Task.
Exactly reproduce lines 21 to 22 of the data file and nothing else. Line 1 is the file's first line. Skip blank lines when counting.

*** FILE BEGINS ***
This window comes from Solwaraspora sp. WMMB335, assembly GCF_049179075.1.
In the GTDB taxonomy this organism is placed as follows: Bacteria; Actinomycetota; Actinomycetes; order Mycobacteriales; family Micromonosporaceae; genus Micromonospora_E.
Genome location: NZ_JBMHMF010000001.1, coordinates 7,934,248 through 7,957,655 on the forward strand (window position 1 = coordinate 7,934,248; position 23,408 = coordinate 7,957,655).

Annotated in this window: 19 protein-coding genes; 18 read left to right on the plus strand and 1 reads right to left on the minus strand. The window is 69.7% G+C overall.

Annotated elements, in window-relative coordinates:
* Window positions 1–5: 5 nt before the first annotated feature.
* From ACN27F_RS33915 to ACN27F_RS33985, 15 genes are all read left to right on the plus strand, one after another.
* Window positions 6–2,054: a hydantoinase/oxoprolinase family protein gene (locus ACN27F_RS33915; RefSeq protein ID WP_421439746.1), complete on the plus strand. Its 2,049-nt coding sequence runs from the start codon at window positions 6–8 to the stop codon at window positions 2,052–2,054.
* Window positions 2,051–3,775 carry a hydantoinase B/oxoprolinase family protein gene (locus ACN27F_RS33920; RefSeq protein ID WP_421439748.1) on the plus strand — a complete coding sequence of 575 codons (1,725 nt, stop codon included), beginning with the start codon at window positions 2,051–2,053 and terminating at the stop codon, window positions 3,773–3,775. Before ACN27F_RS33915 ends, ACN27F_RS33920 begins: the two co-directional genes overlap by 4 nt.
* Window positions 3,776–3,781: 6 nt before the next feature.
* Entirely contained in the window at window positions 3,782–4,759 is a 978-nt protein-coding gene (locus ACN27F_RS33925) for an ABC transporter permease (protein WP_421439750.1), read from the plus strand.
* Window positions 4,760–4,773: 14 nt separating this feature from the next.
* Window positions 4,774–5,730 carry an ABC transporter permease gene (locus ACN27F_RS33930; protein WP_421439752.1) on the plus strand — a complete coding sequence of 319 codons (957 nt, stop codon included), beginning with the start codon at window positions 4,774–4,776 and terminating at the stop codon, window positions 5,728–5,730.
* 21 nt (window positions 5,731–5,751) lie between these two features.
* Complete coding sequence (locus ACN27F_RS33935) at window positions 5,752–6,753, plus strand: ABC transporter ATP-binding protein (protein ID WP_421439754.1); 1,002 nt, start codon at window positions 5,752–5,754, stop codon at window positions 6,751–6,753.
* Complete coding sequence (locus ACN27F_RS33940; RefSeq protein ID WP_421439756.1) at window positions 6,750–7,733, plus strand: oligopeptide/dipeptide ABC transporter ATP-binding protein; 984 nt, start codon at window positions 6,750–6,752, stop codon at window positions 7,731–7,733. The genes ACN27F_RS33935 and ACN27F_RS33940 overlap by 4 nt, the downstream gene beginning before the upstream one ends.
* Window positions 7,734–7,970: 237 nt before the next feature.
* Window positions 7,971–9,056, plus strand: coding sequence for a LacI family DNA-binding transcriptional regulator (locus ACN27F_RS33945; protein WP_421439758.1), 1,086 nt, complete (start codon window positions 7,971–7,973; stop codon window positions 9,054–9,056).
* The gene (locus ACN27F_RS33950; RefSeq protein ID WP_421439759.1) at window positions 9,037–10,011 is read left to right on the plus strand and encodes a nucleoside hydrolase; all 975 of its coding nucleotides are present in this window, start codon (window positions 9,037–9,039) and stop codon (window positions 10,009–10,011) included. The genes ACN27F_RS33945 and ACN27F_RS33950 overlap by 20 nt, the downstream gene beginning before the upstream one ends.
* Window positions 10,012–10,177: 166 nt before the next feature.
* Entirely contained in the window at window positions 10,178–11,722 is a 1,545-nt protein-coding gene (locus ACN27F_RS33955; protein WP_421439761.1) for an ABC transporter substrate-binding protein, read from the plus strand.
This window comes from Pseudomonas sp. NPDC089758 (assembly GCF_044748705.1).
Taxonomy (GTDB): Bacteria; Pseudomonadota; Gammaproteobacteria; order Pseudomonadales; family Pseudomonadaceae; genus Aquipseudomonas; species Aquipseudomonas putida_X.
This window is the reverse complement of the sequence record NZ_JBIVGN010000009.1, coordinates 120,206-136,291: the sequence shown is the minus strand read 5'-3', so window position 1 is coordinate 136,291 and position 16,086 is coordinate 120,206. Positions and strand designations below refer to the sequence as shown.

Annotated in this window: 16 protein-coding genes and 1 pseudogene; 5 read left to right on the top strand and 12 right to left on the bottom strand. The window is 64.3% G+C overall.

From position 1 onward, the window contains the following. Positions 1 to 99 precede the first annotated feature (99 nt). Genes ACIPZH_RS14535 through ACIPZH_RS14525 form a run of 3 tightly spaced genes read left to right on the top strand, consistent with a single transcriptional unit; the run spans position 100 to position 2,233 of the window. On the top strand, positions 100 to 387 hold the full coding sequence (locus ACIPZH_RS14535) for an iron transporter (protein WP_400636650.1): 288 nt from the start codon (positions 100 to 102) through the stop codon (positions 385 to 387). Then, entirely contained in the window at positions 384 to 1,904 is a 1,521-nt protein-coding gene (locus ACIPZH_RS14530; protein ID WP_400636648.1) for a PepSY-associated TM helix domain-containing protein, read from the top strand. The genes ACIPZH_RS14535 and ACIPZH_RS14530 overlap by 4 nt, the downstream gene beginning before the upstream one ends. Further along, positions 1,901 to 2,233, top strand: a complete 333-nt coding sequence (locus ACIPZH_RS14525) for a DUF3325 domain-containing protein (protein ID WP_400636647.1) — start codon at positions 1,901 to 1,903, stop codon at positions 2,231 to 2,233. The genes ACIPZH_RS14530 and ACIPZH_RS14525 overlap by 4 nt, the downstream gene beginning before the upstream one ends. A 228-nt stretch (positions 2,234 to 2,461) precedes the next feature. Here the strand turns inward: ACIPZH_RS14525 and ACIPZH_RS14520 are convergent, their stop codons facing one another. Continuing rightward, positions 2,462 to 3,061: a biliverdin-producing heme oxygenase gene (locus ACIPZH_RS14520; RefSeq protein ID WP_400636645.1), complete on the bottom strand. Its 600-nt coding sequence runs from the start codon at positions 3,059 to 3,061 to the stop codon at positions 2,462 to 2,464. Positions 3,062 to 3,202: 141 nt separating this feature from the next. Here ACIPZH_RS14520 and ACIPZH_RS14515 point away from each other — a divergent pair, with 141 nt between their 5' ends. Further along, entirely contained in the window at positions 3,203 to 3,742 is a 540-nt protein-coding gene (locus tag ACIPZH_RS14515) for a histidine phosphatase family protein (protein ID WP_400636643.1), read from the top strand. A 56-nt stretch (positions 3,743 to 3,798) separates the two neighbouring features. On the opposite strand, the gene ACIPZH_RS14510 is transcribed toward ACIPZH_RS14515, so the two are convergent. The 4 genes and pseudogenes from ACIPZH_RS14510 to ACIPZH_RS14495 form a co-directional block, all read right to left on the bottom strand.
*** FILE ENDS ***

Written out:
* Entirely contained in the window at window positions 10,178–11,722 is a 1,545-nt protein-coding gene (locus ACN27F_RS33955; protein WP_421439761.1) for an ABC transporter substrate-binding protein, read from the plus strand.
This window comes from Pseudomonas sp. NPDC089758 (assembly GCF_044748705.1).